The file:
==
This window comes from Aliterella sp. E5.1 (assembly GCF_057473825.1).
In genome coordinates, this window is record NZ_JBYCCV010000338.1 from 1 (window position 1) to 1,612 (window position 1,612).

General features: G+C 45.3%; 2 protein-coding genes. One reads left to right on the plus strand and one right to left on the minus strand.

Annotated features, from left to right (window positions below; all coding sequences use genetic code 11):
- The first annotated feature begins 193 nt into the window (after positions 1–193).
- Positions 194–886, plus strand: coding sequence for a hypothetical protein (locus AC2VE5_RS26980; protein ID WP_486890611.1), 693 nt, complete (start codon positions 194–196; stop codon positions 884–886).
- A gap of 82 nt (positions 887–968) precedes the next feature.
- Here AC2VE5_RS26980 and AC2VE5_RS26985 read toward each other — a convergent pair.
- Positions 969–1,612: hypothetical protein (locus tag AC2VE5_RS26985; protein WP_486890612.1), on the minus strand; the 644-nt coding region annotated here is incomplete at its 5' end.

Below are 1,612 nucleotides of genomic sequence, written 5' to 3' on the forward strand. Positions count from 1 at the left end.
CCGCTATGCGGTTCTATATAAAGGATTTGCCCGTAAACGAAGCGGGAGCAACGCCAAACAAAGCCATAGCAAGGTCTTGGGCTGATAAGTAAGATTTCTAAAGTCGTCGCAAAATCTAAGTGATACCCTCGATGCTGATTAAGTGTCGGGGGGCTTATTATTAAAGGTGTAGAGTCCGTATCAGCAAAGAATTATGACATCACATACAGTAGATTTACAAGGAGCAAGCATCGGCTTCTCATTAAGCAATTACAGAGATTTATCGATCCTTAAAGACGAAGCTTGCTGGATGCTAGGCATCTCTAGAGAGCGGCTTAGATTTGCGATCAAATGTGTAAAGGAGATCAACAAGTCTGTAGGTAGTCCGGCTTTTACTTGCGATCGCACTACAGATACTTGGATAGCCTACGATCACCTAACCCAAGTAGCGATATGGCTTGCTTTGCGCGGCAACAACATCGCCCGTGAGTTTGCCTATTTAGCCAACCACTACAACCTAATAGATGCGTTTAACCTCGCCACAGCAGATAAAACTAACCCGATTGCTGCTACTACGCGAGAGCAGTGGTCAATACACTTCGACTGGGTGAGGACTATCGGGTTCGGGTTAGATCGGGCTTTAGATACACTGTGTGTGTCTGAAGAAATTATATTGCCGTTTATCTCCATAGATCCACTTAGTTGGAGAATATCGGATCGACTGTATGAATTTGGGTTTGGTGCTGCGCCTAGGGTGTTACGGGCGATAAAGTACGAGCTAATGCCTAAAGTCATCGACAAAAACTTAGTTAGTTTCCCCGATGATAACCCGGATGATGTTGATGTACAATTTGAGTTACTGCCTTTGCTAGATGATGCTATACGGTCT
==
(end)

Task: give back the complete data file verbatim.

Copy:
This window comes from Aliterella sp. E5.1 (assembly GCF_057473825.1).
In genome coordinates, this window is record NZ_JBYCCV010000338.1 from 1 (window position 1) to 1,612 (window position 1,612).

General features: G+C 45.3%; 2 protein-coding genes. One reads left to right on the plus strand and one right to left on the minus strand.

Annotated features, from left to right (window positions below; all coding sequences use genetic code 11):
- The first annotated feature begins 193 nt into the window (after positions 1–193).
- Positions 194–886, plus strand: coding sequence for a hypothetical protein (locus AC2VE5_RS26980; protein ID WP_486890611.1), 693 nt, complete (start codon positions 194–196; stop codon positions 884–886).
- A gap of 82 nt (positions 887–968) precedes the next feature.
- Here AC2VE5_RS26980 and AC2VE5_RS26985 read toward each other — a convergent pair.
- Positions 969–1,612: hypothetical protein (locus tag AC2VE5_RS26985; protein WP_486890612.1), on the minus strand; the 644-nt coding region annotated here is incomplete at its 5' end.

Below are 1,612 nucleotides of genomic sequence, written 5' to 3' on the forward strand. Positions count from 1 at the left end.
CCGCTATGCGGTTCTATATAAAGGATTTGCCCGTAAACGAAGCGGGAGCAACGCCAAACAAAGCCATAGCAAGGTCTTGGGCTGATAAGTAAGATTTCTAAAGTCGTCGCAAAATCTAAGTGATACCCTCGATGCTGATTAAGTGTCGGGGGGCTTATTATTAAAGGTGTAGAGTCCGTATCAGCAAAGAATTATGACATCACATACAGTAGATTTACAAGGAGCAAGCATCGGCTTCTCATTAAGCAATTACAGAGATTTATCGATCCTTAAAGACGAAGCTTGCTGGATGCTAGGCATCTCTAGAGAGCGGCTTAGATTTGCGATCAAATGTGTAAAGGAGATCAACAAGTCTGTAGGTAGTCCGGCTTTTACTTGCGATCGCACTACAGATACTTGGATAGCCTACGATCACCTAACCCAAGTAGCGATATGGCTTGCTTTGCGCGGCAACAACATCGCCCGTGAGTTTGCCTATTTAGCCAACCACTACAACCTAATAGATGCGTTTAACCTCGCCACAGCAGATAAAACTAACCCGATTGCTGCTACTACGCGAGAGCAGTGGTCAATACACTTCGACTGGGTGAGGACTATCGGGTTCGGGTTAGATCGGGCTTTAGATACACTGTGTGTGTCTGAAGAAATTATATTGCCGTTTATCTCCATAGATCCACTTAGTTGGAGAATATCGGATCGACTGTATGAATTTGGGTTTGGTGCTGCGCCTAGGGTGTTACGGGCGATAAAGTACGAGCTAATGCCTAAAGTCATCGACAAAAACTTAGTTAGTTTCCCCGATGATAACCCGGATGATGTTGATGTACAATTTGAGTTACTGCCTTTGCTAGATGATGCTATACGGTCT